I dressed up on a Halloween day which turned out to be an okay experience that did not disturb other people or gather quizzical looks. The biggest challenge was being confident. Not an easy thing to do for me as I thought if I was weird then people would look at me. Later in January and April 2023 with me dressing up in an anime costumes set I invited my photography enthusiast friend to take shots outdoors (because it is boring inside) and it was charming.
The character is Mostima from game Arknights. She is a mage.
At this moment, I only had the clothing you can buy from any website. I got them for around 400 CAD (items made from inexpensive materials, but I don't know why they were so costly). They did not fit perfectly so I modified them. For the gears such as weapons, there are options to purchase them online, but they are evenly expensive. I am considering if I want to retake photos with the set.
On this page, I'll write down some of my thoughts for my first time doing this. The photos come on the next page.
I had some good results and some didn't work. My friend had a Sony α7c with a Tamron 70-200 so they took many pictures using the longer focal lengths.
- Mid-long millimeters are good for close-ups (such as faces)
- When taking the full body, the standing subject (me) looks very flat and wide due to the "compression of space". It is not recommended. However, it looks good if I squat. Sitting might also give good pictures, but I did not try.
- With this, I should avoid standing firmly with limbs together. Doing so also exposes all the weaknesses in the body figure. Perhaps more dynamic poses like legs apart work better for the picture. Videos about photo/selfie poses should give more insights, and I should have checked them earlier.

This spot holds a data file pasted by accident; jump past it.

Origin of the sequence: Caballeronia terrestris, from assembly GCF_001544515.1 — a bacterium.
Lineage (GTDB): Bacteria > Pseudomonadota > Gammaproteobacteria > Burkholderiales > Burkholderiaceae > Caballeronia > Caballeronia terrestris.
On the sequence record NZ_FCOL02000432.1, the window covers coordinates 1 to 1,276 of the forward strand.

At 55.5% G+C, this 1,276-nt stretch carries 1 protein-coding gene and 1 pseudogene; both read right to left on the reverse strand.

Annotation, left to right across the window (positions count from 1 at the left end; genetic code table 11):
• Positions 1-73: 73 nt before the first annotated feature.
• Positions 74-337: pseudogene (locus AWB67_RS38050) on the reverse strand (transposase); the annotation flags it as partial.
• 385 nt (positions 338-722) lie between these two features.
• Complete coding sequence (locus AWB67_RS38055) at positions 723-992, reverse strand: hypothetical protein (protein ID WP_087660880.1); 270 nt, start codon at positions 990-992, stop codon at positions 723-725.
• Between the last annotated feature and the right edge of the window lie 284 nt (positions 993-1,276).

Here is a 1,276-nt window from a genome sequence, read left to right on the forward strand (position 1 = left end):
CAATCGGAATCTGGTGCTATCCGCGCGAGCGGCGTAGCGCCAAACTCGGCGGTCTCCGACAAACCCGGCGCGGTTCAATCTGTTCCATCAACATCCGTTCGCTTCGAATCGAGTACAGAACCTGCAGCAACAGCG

- Wider zoom, e.g. 50 mm (FF) and below, should work well for full-body photos in contrast. I used to do it with my phone and it gave better results in terms of body shape than I had in this session.
I ought to mention that one should not position the subject to occupy the entire frame, e.g. both the head and the feet being close to the border. Instead, leave some rooms for the background. This is useful because of two things: first, the subject would be less prone to unwanted distortion; second, it helps post-processing like cropping and perspective.
Another thing good to do is to move up the camera a little so the subject is down. This can let the distortion lengthen the legs for you, or when applying perspective, stretch the legs instead of the hair.
Instead of Should do ┌───────────────┐ ┌───────────────┐ │ xxxxx │ │ │ │ xxxxx │ │ │ │ xxxxx │ │ xxx │ │ xxxxx │ │ xxx │ │ xxxxx │ │ xxx │ │ xxxxx │ │ xxx │ │ xxxxx │ │ │ └───────────────┘ └───────────────┘
Apparently my photos violated some of these. I wish I knew them earlier, though.
My friend took pictures for me and gave me the image files. I performed the post-processing myself.